• Fed panicked when value of gold rose to $US1917 - as this challenges $US value relative to other currencies. Individuals (rather than countries) started exiting $US. The Fed's dependent banks shorted the paper gold market. However those in China / Russia / India want to buy gold at lower price. Fed is creating $1tr pa but world is moving away from using $US as reserve currency. Fed's attack on gold indicates that hard times are coming [1]
  • there are indicators that the gold price fell because of major 'paper gold' sales, and that there is a simultaneous rush to buy physical gold at the lower prices that are now available (as indicated by queues of buyers overtaxing the capacity of bullion dealers) [1].
  • premiums over the official price are increasingly being charged for physical gold [1];
  • the collapse was caused by the US Federal Reserve and the Bank of Japan. The recent equities boom has priced in an economic recovery that does not exist - with the world stuck in a trade depression with manufacturing over-capacity and a record global savings rate of 25%. But excess supply does not explain gold's collapse. Threats by the Fed to end quantitative easing began in February (based on concern that the longer QE lasts the harder it will be to extricate from). And it had been assumed that the Bank of Japan's QE would revive the yen carry trade - but there are signs that this did not happen. Japan may in fact be exporting deflation because of trade effects [1];
  • those with significant short positions may be manipulating the price lower (as long suggested bythe Gold Anti Trust Action Committee) because they were concerned about the lack of inventory in Comex (physical gold) markets due to increased demand for physical metal since February and concerns about counter-party risk in holding paper gold. Futures traders have been selling far more paper gold than there is physical gold in Comex inventories [1] ;

  • the gold price fell because of speculative onslaught by major financial institutions (with support of US Federal reserve). There was naked short selling (ie sales not supported by any physical metal) of 500 tonnes of paper gold. There was at the same time a massive demand for physical gold. The paper gold market could disconnect from the physical gold market [1];
  • Japan caused the gold sell off because big players were forced to sell to meet margin calls associated with Japanese bond holdings that arose because 'Abenomics' (ie quantitative easing in Japan which involves bond purchases in excess of those by US Fed in an economy 1/3 the size) increased the perceived risks associated with Japanese bonds. Selling gold was the easiest way to meet these margin calls - and was seen to be overvalued. US and European institutions reacted to this sell-off by ceasing to buy. The sudden collapse was a consequence of computer-driven speculation [1] ;
  • It is uncertain whether gold price collapse was due to 'paper' markets (eg futures markets) or the exchange traded funds (ETFs). ETFs are listed investments whose price tracks the price of sharemarkets, bonds, commodities (eg gold). There is about $2tr invested in ETFs. Most ETFs are backed by physical gold, but some overseas may use derivatives to track the price of gold. Others see the futures market as the explanation - because the paper market (futures) is huge and is where the price of gold is set. Hedge funds buy or short the paper - and there is much more trading in paper than in physical gold. Traders' bets on futures are usually leveraged - so price movements can be magnified. EFTs are less likely to be to blame - as when they are sold nothing is added to the supply of gold. Fundamental forces drive the gold price - though ETFs can speed up the change. Gold 'bugs' hoped that QE would generate inflation and weaken the $US thus forcing gold prices up. But inflation has not appeared, and $US is strong. Thus investors want out of gold. Two gold ETFs listed in Australia are backed by physical metal [1];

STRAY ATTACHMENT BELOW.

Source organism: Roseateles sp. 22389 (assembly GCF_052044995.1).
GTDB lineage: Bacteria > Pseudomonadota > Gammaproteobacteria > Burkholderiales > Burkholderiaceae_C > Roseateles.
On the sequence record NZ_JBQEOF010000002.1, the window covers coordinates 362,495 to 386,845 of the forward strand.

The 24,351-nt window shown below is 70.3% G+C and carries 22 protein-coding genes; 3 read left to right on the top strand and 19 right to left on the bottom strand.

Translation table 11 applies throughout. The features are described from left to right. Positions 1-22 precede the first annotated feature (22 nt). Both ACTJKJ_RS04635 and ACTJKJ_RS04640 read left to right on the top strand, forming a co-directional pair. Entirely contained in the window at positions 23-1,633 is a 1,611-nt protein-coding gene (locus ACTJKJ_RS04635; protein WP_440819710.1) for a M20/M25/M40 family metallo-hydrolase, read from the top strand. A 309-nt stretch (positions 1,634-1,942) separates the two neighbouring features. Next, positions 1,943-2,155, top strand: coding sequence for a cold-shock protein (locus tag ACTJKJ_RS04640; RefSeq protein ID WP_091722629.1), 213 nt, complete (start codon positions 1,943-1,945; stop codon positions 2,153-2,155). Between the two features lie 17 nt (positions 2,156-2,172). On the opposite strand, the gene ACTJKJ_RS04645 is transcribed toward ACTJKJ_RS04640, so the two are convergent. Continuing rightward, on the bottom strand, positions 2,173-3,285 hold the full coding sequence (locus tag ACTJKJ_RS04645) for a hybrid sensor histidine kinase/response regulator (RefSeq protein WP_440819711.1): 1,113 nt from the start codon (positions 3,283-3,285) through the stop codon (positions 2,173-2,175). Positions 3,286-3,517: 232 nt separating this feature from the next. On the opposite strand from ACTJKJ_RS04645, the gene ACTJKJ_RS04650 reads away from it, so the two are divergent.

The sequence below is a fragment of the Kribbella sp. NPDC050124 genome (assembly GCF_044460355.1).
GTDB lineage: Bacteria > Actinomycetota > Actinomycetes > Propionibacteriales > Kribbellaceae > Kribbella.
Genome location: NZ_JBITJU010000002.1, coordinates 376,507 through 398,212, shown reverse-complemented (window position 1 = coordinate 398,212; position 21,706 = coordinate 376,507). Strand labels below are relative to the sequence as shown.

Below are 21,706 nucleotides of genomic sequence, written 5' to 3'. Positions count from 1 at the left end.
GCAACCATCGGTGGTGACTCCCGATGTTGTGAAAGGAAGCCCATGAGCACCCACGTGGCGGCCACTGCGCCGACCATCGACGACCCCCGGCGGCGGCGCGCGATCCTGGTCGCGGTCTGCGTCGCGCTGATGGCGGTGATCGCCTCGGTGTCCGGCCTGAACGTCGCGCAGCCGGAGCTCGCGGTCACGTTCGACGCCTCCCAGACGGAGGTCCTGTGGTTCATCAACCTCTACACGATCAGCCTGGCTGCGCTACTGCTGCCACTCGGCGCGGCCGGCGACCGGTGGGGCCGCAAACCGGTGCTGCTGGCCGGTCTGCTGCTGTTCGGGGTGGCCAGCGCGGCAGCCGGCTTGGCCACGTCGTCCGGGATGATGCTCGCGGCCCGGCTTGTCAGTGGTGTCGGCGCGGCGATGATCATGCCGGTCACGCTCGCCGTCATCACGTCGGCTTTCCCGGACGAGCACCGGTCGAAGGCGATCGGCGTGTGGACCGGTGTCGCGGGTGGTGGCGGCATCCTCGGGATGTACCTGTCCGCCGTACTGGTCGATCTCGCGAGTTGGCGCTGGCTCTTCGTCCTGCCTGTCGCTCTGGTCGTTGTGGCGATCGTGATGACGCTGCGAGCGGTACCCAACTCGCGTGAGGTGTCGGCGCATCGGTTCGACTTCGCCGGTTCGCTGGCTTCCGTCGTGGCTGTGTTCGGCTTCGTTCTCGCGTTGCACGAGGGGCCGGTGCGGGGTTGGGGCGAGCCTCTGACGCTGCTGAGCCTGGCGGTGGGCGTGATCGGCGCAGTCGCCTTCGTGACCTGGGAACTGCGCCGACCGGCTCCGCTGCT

• Eastern central banks are trying to buy large quantities of physical gold, but there is none available. The gold price collapse simply reflects short selling in the paper market. Those trying to push down the price are constrained by the lack of physical supply. A massive rebound effect is likely [1];
  • the current situation seems like gold collapse in 1980s. After 10 years of rising prices, gold is no longer the preserve of a few specialists. But optimism evaporated, and bankers have faced sell calls from panicked clients. There have been warnings of problems. The boom was driven by fears about financial system which encouraged investors into gold as a safe haven. The ECB's promise to do 'whatever it takes' to save the euro also eroded enthusiasm. Indian gold buying fell sharply in 2012 as its economy slowed. China's demand fell after surging in 2011 . Weak demand from countries accounting for 40% of global consumption meant that buying by western investors became more important. But this did not happen. ETFs whose creation a decade ago allowed easy investment in gold began dumping their holdings - selling 182 tonnes in the first three months. Cyprus bailout deal did not boost gold prices - as it would have previously. Cyprus's gold sale to fund bailout became a rout - and perhaps presages widespread monetisation of gold reserves. Gold bugs believe that QE will boost demand for gold as alternative currency, but despite large QE programs inflation remains weak - and deflation fears are rising. QE might generate inflation - but not for many years. Demand for physical gold has surged - and dealers ran out of stock [1];